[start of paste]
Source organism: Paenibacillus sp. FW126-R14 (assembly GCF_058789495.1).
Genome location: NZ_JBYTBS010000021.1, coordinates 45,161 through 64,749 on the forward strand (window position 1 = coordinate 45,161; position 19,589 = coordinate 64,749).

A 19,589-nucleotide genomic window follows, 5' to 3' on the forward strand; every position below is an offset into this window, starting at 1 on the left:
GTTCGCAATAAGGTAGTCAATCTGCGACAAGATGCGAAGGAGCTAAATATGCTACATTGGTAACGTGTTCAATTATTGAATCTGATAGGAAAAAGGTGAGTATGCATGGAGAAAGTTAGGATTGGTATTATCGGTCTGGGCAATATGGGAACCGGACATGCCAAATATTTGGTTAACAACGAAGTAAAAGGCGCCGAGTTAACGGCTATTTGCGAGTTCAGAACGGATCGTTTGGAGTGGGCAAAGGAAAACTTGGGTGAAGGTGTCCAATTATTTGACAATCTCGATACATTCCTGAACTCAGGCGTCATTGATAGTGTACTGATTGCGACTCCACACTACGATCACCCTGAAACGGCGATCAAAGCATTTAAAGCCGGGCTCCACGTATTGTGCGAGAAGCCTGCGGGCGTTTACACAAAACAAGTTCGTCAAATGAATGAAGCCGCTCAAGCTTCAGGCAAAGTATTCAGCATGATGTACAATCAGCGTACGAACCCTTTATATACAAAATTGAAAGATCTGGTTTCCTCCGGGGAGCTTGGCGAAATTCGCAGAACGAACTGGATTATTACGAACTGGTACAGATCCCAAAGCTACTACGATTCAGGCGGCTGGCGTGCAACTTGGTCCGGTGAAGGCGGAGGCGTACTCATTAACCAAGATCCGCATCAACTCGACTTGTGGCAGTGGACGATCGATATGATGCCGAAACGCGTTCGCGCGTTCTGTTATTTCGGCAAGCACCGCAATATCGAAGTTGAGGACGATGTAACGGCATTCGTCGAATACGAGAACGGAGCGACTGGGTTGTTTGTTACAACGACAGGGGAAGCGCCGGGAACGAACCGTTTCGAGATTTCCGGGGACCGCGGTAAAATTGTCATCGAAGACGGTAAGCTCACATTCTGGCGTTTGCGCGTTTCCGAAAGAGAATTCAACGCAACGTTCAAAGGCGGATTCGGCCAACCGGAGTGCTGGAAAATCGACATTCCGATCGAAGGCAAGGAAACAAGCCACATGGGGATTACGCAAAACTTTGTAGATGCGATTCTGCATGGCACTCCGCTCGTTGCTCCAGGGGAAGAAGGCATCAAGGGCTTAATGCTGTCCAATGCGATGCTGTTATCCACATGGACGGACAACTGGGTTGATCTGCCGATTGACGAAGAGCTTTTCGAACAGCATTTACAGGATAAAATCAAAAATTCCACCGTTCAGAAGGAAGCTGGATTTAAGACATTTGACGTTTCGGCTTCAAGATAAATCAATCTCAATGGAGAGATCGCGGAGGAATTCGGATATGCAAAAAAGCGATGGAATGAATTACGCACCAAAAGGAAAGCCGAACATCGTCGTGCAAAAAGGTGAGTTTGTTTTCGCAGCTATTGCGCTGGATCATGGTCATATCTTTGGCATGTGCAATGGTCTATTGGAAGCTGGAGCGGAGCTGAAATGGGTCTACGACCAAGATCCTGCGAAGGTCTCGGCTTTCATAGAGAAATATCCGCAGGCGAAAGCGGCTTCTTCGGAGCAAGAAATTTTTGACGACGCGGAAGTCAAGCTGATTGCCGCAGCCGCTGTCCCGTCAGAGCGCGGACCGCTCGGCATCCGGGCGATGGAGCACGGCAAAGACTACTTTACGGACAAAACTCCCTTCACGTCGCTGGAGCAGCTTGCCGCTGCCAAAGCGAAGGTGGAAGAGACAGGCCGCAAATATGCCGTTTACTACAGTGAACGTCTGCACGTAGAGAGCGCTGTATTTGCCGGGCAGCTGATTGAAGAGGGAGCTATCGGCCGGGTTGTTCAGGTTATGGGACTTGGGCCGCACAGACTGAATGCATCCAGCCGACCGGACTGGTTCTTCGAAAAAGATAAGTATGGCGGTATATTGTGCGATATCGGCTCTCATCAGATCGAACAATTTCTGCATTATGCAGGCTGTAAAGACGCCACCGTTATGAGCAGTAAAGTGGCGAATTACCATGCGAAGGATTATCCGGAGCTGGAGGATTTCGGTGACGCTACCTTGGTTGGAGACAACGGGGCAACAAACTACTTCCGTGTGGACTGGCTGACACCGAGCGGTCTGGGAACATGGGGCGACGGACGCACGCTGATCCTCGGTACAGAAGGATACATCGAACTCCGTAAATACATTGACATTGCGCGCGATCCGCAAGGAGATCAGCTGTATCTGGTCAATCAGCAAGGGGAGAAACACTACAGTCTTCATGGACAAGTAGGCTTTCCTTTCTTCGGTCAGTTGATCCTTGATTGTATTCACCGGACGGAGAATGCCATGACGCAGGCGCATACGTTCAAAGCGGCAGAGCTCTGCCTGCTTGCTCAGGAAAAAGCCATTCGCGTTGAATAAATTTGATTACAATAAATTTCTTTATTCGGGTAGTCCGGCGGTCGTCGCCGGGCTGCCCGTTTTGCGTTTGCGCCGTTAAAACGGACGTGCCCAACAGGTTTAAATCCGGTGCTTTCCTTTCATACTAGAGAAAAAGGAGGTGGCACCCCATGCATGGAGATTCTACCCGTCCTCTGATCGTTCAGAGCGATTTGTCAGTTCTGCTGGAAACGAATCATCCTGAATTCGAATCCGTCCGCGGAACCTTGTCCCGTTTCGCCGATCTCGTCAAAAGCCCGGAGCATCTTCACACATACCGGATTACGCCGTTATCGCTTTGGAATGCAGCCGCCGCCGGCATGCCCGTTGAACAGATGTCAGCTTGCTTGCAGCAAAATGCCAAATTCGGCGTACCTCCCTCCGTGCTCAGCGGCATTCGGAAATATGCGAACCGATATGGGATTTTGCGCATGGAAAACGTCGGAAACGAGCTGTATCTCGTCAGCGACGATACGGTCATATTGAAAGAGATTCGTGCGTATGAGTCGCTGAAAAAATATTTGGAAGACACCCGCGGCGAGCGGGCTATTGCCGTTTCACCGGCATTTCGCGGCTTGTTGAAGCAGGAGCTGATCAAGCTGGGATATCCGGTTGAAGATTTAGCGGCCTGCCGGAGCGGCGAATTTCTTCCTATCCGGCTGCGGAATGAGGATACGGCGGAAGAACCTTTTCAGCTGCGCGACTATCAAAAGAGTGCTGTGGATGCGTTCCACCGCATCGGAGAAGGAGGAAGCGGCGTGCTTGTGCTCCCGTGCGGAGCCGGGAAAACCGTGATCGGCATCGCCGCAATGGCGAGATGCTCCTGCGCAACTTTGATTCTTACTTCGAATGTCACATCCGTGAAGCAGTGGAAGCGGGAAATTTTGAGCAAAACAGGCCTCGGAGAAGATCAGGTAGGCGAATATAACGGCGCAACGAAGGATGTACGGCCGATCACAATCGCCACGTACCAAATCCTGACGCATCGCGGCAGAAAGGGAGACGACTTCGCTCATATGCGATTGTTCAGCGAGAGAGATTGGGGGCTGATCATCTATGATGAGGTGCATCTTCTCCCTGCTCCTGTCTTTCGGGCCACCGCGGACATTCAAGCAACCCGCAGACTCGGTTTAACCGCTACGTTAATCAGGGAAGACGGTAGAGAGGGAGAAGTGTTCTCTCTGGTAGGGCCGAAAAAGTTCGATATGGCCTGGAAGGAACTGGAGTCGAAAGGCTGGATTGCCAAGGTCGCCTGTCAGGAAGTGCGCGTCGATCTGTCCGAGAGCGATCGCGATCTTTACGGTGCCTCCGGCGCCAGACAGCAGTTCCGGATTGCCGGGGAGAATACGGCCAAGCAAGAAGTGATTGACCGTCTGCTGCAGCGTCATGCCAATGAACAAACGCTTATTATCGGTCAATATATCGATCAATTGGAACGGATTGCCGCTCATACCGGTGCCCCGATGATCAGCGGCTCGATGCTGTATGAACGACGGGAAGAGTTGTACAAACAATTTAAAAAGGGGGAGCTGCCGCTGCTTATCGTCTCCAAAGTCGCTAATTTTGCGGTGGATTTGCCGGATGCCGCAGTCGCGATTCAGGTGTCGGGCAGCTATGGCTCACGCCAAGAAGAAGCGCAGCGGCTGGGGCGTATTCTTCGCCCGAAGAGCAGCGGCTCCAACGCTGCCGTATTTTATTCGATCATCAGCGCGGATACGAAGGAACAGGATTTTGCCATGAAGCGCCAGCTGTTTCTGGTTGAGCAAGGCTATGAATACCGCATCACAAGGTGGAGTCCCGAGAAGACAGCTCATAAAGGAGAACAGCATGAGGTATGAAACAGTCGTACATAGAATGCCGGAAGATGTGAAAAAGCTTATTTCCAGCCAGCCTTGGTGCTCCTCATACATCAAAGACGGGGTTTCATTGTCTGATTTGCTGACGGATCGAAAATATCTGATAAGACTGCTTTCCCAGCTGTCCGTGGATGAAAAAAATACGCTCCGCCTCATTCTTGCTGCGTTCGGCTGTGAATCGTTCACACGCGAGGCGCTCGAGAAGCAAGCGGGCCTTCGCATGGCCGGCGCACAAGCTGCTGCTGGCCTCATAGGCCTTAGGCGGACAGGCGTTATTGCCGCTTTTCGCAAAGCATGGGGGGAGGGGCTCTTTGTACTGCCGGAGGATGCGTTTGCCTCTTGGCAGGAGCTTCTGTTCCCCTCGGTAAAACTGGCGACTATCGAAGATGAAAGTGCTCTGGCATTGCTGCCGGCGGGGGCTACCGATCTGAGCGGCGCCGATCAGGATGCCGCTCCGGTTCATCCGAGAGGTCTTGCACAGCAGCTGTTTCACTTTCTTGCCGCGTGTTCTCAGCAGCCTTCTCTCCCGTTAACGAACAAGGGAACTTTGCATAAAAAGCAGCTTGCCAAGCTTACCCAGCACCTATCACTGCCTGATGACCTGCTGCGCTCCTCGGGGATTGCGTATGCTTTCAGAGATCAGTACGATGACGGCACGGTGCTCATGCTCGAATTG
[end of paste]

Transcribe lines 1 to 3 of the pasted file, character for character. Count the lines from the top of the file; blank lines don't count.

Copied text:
Source organism: Paenibacillus sp. FW126-R14 (assembly GCF_058789495.1).
Genome location: NZ_JBYTBS010000021.1, coordinates 45,161 through 64,749 on the forward strand (window position 1 = coordinate 45,161; position 19,589 = coordinate 64,749).

A 19,589-nucleotide genomic window follows, 5' to 3' on the forward strand; every position below is an offset into this window, starting at 1 on the left: